Heather Garrison can’t say enough good things about her nonprofit event sponsors. Now on the way into its third year, the initiative, Garding Against Cancer—founded by Greg and Michelle Gard—has raised over $4 million to support cancer research and patient care in the state of Wisconsin. It shows donors its appreciation with nonprofit giveaways and sponsor recognition.
“I feel incredibly grateful because as part of the UW Foundation, we already had a built-in audience,” said Garrison, director of the initiative. “We have a variety of sponsors, from those impacted by cancer to basketball fans to alumni and those wanting to make an impact in the state of Wisconsin.”
Whether you’re starting with a built-in audience or building your sponsorship roster from the ground up, nonprofit event sponsors help every event achieve more by providing funds or in-kind gifts for your fundraiser. The key to getting sponsors is finding ways to connect with them. Here’s how.
Start four months in advance
When reaching out to potential sponsors, earlier is better. Start the sponsorship search at least four months in advance. Why?
- It gives companies time to get any necessary approvals.
- It gives you time to search for sponsors who are not already supporting another cause.
- It gives you time to collect sponsor logos and other critical information.
Prepare the details
Be ready to answer any sponsor questions. Create two documents—one covering event details and the other showing the impact sponsorship can have on your cause. Information they’ll want to know includes:
- Sponsorship levels
- Publicity and connections gained through sponsorship
- Event size
- The audience who will be attending the event
Once you have the information above, it also helps to have a simple sponsorship agreement that outlines sponsorship terms.
Reach out to everyone
If you don’t have ideas on where to start, getting in touch with sponsors can be as easy as 1-2-3:
TIP 1: Start with previous sponsors
Reach out to businesses that have sponsored you in the past. Get the sponsorship ball rolling with a well-crafted email followed by a personal phone call to people you actually know.
TIP 2: Reach out to your network
Ask board members, donors, volunteers and employees to help connect you with new potential sponsors. Ask them to help make an introduction.
Jen Carpenter, chief operating officer of Junior Achievement of North Central Michigan in Midland, Michigan, has found that reaching out to new contacts is crucial to her organization. Junior Achievement offers work readiness, financial literacy and entrepreneurship programs to K-12 students. Carpenter often makes connections through new volunteers.
“We get new volunteers all the time and they all work for somebody. A referral from someone that already believes in our organization’s mission is priceless,” said Carpenter.
TIP 3: Cold call companies
When cold-calling sponsors you believe would be a good fit, be ready with the information you gathered—and set up an appointment to talk in person, or send them information via email if requested. And if you leave a voice mail, call them again if you don’t hear back. When it comes to sponsorships, someone not reaching out to you might just mean they’re busy. Only a “no” is a no.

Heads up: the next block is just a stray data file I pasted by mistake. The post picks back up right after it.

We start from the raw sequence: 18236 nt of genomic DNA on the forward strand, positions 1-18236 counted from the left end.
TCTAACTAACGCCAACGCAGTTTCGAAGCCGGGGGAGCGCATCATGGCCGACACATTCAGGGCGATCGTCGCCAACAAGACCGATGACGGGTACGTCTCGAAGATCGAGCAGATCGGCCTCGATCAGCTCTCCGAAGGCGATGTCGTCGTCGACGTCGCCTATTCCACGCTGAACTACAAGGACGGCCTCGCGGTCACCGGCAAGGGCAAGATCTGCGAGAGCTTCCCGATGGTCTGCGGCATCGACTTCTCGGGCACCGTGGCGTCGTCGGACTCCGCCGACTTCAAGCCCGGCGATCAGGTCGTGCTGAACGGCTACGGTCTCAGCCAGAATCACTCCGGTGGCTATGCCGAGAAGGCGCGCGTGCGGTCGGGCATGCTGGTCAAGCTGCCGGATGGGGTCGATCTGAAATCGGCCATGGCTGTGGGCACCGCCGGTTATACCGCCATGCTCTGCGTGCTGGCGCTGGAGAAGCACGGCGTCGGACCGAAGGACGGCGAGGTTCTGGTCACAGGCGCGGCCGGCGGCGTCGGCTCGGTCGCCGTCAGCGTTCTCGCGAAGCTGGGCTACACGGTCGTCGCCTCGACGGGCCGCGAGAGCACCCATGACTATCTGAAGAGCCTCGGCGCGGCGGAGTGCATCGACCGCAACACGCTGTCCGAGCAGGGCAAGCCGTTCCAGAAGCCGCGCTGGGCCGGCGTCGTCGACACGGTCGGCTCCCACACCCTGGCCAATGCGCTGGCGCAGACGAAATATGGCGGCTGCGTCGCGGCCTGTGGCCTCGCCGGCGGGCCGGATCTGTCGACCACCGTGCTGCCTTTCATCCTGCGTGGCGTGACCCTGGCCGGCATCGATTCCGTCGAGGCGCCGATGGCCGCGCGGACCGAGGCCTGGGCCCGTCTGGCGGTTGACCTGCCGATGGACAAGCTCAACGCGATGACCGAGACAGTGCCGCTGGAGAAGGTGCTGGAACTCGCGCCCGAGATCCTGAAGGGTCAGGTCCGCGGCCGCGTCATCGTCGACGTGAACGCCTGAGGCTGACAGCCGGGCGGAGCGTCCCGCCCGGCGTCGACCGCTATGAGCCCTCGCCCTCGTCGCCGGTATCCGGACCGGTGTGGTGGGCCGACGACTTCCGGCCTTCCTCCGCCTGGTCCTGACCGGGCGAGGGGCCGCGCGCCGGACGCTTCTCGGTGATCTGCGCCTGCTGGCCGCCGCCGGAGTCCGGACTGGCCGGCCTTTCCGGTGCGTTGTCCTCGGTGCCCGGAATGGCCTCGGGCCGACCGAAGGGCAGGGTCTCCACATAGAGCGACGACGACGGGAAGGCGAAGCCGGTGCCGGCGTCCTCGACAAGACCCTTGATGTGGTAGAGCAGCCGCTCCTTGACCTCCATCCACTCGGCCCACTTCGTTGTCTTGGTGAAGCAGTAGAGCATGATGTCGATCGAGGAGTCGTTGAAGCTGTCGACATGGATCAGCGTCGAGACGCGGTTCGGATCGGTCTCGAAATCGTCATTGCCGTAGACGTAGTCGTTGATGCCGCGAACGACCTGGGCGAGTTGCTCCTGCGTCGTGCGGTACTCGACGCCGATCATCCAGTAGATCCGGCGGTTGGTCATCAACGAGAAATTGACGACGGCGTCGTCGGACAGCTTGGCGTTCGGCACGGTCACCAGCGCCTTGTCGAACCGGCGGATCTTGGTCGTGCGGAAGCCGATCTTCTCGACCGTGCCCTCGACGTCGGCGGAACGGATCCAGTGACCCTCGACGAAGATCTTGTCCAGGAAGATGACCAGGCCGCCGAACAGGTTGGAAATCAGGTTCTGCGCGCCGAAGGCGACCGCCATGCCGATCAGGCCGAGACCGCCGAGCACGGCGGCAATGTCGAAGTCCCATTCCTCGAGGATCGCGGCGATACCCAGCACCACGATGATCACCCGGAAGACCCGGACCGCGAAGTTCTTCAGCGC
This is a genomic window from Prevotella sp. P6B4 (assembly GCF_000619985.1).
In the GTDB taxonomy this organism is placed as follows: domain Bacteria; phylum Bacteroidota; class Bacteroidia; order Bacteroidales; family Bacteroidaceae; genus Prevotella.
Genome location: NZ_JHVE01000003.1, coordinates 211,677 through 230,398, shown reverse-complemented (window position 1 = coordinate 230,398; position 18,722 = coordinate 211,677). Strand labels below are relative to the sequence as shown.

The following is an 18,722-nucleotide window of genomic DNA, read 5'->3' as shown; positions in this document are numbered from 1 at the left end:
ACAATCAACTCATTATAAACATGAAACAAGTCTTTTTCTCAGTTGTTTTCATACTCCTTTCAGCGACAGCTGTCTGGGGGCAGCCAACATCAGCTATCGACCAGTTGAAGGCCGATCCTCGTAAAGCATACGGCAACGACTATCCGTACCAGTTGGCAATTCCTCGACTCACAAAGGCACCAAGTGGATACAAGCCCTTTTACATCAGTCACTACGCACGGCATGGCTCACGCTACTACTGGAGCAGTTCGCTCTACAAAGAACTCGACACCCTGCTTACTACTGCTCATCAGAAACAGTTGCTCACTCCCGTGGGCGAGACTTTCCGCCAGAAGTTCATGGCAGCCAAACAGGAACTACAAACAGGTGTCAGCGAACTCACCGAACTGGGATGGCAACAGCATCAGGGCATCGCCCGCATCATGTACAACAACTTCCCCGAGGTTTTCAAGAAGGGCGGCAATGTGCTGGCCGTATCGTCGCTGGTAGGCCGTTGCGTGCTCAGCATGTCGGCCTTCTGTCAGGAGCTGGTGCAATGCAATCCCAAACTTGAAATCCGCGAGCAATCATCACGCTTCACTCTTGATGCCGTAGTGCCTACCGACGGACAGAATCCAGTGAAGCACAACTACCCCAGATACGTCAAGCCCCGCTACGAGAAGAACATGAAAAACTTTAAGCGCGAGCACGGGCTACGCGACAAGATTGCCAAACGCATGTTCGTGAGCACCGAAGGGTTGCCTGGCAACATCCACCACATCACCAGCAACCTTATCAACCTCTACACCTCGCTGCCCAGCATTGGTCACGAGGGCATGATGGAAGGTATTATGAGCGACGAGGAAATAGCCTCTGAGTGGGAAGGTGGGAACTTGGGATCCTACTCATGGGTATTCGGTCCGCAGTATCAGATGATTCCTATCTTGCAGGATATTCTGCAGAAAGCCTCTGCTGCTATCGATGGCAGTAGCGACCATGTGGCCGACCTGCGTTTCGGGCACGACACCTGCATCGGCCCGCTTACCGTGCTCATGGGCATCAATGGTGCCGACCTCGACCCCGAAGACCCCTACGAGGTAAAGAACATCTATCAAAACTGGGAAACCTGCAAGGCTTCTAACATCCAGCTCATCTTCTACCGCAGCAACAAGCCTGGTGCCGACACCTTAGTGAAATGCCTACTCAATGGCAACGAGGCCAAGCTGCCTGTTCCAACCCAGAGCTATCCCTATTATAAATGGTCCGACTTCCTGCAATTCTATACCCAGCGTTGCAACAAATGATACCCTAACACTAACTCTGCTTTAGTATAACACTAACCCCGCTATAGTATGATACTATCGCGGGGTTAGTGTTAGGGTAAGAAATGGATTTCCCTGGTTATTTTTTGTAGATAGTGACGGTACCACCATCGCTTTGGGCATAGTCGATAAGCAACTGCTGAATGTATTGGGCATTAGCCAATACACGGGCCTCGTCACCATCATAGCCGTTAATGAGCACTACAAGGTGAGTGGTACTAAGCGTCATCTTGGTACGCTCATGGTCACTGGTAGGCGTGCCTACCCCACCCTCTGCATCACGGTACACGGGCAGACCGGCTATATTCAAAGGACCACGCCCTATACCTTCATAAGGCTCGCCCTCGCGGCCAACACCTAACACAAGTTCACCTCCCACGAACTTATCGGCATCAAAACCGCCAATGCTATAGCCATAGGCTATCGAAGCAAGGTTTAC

Take care of your sponsors
As your sponsors fall into place, keep them in the loop about the upcoming event. Have a staff member serve as a dedicated point of contact. That person will collect official logos and manage communications.
Remember to share your sponsors’ names on your website and social media. This helps get the word out and makes other possible sponsors aware that they, too, can support your upcoming event.
Most importantly: say thank you
As your event comes to a close, thank every sponsor—large and small. Junior Achievement of North Central Michigan thanks participants and creates excitement for its golf events with nonprofit promotional products. “I’m very adamant that every single year, the gift we give our sponsors is not just something they’ll enjoy and use, but that it also includes a logo that everyone else can see after the event,” Carpenter said.
The group even uses some of the gifts as a sponsorship opportunity. Titleist® DT TruSoft Golf Balls are imprinted with their sponsor’s name and “Supports Junior Achievement.”
Garding Against Cancer also has found ways to thank and recognize sponsors with nonprofit giveaways. At one fundraiser, sponsors whose donation was over a certain monetary level received a Crossland® Soft Shell Jacket, which was placed at their table as an added form of recognition.
As a bonus, sponsors donated many of the nonprofit promotional products, allowing the money collected during the fundraiser to go to those in need. “Sponsors who receive a promotional item will also get a note stating who donated the item, which allows them to see that more of their money is going to people and places where it can do the most good,” Garrison said.
“We couldn’t do it without you.”
Nonprofit event sponsorships are truly a win-win. By showing companies they can support a great organization while getting their brand seen through a cool nonprofit giveaway, you can encourage them to help your cause.
See how Garding Against Cancer used promotional products as a thank-you gift for donors.
Note: 4imprint is a sponsor of Garding Against Cancer
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